A month ago now I got some seeds started on a makeshift nursery bed in my room. It consisted of my 6′ (sometimes referred to as 12) farmer’s market table, an electric blanket that was my grandmothers (surely passing all safety inspections!) and just two bedding boxes left over from last years foray. I rifled through my seeds, gladly passing by those cherry romas that I couldn’t possibly keep up with, and going straight for the Gold Medal and Green Zebra heirlooms. I also diligently planted about a dozen different types of peppers swearing that I would be able to keep them organized and labeled, which lasted all of two weeks… yes, the amount of time it takes for them to germinate. 🙂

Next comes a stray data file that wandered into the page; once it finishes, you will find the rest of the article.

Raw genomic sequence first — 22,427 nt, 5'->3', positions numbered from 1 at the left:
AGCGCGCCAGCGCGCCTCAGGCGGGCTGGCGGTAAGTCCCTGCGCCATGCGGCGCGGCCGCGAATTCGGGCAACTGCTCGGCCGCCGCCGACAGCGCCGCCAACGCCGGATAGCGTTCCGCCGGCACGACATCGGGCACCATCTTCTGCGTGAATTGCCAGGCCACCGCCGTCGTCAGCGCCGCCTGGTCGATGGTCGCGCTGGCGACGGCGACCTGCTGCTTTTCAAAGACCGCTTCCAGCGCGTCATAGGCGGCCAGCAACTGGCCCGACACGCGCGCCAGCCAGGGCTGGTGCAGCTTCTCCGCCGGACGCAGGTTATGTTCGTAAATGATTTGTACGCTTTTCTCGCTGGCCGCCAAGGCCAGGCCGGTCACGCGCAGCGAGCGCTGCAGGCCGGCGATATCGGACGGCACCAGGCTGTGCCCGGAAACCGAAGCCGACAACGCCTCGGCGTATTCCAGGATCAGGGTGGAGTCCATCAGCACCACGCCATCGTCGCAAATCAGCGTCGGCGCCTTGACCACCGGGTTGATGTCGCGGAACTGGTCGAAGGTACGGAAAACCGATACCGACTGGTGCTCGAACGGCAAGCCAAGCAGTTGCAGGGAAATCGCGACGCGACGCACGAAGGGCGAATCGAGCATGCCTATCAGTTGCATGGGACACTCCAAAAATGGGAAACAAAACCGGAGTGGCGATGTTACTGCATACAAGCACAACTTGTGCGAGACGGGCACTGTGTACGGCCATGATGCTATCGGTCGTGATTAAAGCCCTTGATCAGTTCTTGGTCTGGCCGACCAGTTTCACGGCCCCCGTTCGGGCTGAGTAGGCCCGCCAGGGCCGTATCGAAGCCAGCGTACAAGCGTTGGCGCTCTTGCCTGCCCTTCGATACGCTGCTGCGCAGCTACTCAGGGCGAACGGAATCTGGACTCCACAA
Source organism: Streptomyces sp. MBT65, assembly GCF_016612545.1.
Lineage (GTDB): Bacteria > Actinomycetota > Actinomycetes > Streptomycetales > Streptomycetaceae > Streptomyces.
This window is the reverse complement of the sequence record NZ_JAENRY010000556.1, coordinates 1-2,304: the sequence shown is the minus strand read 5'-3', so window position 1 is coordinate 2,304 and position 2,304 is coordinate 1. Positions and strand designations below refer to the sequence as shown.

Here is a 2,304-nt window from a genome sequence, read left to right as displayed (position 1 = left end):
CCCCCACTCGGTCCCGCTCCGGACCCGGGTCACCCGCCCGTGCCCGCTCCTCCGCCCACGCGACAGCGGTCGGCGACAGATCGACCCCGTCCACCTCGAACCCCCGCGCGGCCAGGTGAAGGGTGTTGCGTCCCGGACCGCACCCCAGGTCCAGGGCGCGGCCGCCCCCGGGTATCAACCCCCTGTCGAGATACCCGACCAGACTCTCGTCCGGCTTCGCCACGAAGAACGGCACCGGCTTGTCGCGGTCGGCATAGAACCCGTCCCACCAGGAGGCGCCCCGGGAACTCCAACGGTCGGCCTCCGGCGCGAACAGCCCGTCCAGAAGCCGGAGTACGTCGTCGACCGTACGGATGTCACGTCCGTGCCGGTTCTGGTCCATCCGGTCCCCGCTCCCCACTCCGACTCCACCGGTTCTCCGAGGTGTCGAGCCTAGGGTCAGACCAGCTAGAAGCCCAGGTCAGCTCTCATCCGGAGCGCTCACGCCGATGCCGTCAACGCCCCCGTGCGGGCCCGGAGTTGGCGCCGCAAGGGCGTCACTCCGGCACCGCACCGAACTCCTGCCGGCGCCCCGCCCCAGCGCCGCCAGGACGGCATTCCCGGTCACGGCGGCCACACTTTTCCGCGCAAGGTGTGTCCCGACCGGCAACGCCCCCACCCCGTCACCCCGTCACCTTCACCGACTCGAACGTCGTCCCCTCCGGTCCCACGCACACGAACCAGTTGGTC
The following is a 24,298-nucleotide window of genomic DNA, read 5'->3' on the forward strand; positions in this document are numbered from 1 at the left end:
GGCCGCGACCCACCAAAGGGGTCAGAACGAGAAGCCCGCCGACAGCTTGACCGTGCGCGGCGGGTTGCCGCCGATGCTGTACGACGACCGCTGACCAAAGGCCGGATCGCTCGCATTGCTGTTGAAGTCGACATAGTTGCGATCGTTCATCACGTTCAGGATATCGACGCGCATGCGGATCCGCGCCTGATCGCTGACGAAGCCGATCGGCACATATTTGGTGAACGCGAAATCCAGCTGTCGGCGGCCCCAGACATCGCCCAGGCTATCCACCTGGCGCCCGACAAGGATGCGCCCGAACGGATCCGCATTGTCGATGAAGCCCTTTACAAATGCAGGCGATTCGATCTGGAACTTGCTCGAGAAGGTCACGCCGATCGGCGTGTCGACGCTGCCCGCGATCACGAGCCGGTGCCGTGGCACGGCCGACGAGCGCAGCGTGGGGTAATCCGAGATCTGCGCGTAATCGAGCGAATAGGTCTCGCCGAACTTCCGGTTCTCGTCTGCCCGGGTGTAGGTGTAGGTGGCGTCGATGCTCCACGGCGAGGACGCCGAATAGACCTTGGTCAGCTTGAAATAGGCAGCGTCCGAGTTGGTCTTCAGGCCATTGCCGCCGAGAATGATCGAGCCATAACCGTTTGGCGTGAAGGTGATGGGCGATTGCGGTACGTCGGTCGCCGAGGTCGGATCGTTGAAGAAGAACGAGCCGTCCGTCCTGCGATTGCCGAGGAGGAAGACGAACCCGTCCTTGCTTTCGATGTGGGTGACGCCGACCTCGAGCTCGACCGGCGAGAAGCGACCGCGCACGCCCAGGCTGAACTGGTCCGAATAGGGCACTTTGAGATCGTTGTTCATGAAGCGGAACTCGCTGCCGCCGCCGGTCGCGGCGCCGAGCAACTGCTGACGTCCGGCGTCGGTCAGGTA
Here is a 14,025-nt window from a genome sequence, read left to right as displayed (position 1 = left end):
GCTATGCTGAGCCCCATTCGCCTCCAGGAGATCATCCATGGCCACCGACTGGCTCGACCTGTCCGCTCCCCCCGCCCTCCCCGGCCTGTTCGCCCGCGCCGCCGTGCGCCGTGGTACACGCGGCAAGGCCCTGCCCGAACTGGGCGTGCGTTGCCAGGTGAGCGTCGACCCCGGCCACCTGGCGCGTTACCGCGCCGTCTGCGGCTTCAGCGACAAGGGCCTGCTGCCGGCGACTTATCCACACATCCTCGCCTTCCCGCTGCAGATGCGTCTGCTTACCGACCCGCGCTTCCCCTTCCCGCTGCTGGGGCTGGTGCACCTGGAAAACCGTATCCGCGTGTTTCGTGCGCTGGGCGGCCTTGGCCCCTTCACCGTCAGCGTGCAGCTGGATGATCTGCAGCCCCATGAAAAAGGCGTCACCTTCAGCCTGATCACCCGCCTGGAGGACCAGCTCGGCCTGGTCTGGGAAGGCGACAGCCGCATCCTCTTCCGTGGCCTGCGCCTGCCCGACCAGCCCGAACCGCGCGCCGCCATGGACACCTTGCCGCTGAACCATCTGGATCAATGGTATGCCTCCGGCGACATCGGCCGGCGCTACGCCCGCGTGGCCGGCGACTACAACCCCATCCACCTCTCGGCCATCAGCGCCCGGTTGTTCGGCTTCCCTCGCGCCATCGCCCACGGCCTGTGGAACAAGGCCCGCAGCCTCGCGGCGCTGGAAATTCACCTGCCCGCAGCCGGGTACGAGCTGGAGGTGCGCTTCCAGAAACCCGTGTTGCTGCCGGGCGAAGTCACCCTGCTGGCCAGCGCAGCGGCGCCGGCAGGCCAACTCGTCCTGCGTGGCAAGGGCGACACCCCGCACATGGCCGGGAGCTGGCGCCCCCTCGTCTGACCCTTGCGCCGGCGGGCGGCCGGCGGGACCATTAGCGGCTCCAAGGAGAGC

So, there remains a beautiful bunch of seedlings happily leaning towards the sun, choosing heliocentricty to any of my mechanical interventions. Rotating the trays is how these guys got displaced from the original labeling system. Perhaps the fruits will reveal the truth later this summer.